The column goes on to take apart Ollman’s past writings, including what Ollman stated were clear misrepresentations. The court acknowledges that “the most troublesome statement in the column . . . [is] an anonymous political science professor is quoted as saying: ‘Ollman has no status within the profession but is a pure and simple activist.'”

Ollman sued but Judge Kenneth Starr wrote for the D.C. Circuit in finding no basis for defamation:

The reasonable reader who peruses an Evans and Novak column on the editorial or Op-Ed page is fully aware that the statements found there are not “hard” news like those printed on the front page or elsewhere in the news sections of the newspaper. Readers expect that columnists will make strong statements, sometimes phrased in a polemical manner that would hardly be considered balanced or fair elsewhere in the newspaper. National Rifle Association v. Dayton Newspaper, Inc., supra, 555 F.Supp. at 1309. That proposition is inherent in the very notion of an “Op-Ed page.” Because of obvious space limitations, it is also manifest that columnists or commentators will express themselves in condensed fashion without providing what might be considered the full picture. Columnists are, after all, writing a column, not a full-length scholarly article or a book. This broad understanding of the traditional function of a column like Evans and Novak will therefore predispose the average reader to regard what is found there to be opinion.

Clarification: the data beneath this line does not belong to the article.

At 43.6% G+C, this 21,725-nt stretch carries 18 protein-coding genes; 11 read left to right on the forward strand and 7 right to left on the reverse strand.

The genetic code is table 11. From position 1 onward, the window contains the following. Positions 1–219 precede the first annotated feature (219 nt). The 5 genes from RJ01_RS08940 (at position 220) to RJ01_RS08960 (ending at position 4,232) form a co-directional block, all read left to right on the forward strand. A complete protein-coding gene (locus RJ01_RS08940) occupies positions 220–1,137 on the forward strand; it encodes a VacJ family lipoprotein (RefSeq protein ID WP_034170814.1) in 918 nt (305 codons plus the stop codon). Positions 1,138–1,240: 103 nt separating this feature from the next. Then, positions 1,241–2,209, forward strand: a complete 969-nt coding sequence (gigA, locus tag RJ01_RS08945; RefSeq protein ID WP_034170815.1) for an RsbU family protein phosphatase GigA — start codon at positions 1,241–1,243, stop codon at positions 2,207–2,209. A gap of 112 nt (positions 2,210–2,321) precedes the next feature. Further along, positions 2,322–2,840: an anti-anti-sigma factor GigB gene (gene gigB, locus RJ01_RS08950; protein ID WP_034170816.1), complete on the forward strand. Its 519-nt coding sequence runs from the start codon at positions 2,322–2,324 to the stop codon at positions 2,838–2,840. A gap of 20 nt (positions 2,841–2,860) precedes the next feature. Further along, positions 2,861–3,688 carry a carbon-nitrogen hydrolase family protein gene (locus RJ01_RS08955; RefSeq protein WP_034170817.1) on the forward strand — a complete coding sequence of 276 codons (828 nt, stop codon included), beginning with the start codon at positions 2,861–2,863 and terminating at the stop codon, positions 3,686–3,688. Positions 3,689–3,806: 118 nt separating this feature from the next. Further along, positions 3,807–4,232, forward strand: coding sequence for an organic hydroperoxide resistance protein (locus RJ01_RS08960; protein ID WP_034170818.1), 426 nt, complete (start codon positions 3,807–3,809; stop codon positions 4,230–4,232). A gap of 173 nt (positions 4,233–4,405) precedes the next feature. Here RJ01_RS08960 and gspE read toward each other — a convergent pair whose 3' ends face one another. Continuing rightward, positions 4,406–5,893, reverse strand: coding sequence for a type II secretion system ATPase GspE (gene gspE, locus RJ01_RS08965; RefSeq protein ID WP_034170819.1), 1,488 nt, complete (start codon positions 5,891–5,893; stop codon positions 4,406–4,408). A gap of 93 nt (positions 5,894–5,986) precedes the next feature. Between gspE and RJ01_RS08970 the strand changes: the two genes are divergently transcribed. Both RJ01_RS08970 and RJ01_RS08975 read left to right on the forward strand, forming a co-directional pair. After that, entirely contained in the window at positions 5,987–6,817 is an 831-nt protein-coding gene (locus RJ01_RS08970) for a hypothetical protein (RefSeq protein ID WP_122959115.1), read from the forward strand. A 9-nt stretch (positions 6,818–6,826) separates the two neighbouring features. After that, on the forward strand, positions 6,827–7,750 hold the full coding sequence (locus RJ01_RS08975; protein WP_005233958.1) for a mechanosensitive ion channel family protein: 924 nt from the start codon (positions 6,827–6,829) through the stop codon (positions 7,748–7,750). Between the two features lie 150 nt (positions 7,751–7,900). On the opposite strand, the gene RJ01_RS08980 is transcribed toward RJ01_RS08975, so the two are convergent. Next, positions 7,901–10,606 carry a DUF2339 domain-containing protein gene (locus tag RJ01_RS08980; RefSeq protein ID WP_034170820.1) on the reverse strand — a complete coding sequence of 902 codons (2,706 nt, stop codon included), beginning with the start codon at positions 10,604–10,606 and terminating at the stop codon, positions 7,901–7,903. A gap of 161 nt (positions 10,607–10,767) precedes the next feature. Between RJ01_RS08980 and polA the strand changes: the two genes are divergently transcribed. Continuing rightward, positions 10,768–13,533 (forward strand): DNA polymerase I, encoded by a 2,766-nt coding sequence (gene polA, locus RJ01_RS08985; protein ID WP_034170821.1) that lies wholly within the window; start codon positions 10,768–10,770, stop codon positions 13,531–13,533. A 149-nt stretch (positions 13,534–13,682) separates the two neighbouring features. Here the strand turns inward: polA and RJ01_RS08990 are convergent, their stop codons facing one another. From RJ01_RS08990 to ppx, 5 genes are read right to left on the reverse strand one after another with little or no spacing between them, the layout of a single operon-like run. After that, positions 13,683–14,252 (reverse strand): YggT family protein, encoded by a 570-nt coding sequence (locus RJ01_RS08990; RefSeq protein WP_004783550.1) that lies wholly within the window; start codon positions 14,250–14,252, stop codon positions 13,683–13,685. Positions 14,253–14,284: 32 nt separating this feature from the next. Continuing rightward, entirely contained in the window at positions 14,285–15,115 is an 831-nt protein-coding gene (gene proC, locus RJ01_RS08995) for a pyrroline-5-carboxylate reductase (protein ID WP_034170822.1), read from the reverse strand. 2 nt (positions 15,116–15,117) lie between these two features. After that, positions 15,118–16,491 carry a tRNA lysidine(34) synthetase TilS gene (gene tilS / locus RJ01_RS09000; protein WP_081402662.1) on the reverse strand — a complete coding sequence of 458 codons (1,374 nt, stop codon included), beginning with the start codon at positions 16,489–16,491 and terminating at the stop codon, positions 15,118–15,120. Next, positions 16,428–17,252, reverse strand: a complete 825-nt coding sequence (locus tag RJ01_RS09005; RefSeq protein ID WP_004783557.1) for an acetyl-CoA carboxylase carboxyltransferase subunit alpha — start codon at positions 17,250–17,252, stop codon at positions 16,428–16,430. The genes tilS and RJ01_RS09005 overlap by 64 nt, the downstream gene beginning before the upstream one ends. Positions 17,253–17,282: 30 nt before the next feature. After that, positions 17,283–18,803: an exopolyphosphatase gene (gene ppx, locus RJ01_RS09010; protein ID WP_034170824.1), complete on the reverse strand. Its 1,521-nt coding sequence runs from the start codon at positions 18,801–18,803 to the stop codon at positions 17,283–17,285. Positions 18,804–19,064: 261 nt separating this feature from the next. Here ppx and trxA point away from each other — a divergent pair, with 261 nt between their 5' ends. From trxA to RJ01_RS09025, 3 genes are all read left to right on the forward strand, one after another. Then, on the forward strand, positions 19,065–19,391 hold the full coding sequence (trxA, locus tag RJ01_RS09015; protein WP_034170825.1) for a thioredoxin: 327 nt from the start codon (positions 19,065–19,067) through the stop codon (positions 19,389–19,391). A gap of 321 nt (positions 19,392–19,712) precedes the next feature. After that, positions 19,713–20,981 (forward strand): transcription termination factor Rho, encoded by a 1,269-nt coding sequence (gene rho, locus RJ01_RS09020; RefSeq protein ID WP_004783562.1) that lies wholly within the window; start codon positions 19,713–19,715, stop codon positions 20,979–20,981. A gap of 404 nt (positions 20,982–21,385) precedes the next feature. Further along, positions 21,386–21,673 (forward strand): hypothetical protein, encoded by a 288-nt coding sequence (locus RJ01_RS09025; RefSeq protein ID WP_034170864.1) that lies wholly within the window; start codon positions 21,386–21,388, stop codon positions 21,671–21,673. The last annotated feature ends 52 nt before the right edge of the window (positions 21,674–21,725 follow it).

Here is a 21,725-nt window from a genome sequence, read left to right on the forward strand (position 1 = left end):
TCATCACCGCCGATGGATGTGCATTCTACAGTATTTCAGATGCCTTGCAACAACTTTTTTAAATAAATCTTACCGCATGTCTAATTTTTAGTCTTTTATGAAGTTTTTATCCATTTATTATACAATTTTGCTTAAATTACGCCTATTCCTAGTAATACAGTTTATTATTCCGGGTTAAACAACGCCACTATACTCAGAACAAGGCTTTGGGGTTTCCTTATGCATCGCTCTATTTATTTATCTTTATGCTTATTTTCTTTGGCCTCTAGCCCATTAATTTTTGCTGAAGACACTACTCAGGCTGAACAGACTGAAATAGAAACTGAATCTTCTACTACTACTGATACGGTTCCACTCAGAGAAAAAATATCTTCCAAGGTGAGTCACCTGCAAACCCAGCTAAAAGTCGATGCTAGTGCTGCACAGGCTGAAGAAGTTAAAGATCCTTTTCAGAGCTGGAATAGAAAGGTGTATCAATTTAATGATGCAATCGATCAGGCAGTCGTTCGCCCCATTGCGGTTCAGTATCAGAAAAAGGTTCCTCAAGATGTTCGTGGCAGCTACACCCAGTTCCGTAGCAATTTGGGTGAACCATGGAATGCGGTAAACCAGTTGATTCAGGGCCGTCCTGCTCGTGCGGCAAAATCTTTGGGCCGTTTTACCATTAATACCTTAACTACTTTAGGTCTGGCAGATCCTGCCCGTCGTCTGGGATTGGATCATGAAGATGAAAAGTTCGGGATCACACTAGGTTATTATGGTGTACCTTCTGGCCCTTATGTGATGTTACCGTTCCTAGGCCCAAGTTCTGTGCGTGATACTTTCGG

A reader of this particular Evans and Novak column would also have been influenced by the column’s express purpose. The columnists laid squarely before the reader their interest in ending what they deemed a “frivolous” debate among politicians over whether Mr. Ollman’s political beliefs should bar him from becoming head of the Department of Government and Politics at the University of Maryland. Instead, the authors plainly intimated in the column’s lead paragraph that they wanted to spark a more appropriate debate within academia over whether Mr. Ollman’s purpose in teaching was to indoctrinate his students. Later in the column, they openly questioned the measure or method of Professor Ollman’s scholarship. Evans and Novak made it clear that they were not purporting to set forth definitive conclusions, but instead meant to ventilate what in their view constituted the central questions raised by Mr. Ollman’s prospective appointment.